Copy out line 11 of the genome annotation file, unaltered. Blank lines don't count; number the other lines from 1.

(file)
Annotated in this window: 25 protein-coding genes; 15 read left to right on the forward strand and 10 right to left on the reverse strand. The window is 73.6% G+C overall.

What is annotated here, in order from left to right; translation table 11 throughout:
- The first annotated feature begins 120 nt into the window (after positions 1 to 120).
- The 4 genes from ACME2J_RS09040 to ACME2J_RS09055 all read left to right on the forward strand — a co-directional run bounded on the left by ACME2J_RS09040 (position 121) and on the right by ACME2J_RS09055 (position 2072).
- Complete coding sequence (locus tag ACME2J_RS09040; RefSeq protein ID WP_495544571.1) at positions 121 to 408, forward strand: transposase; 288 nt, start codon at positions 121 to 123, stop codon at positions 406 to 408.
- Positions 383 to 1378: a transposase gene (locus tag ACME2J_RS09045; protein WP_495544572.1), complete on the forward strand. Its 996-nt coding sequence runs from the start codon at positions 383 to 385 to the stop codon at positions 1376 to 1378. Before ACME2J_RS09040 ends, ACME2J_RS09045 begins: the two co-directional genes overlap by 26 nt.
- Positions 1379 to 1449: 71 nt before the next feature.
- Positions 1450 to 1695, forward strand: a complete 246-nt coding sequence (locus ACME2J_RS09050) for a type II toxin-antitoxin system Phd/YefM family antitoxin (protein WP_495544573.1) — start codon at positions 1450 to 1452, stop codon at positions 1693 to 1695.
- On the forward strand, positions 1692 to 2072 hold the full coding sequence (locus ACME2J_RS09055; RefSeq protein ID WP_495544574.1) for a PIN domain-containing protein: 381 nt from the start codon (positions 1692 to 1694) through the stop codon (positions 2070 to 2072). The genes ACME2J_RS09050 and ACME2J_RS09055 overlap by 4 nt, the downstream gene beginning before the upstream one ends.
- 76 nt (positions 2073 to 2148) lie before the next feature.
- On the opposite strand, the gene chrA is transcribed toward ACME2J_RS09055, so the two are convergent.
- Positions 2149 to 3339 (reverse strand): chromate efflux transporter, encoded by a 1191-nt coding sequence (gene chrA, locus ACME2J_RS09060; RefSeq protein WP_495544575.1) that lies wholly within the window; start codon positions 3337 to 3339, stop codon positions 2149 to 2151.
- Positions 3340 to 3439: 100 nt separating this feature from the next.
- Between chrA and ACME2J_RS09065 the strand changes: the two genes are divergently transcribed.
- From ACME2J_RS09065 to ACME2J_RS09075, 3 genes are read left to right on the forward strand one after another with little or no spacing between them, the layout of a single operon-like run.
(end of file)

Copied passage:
- On the opposite strand, the gene chrA is transcribed toward ACME2J_RS09055, so the two are convergent.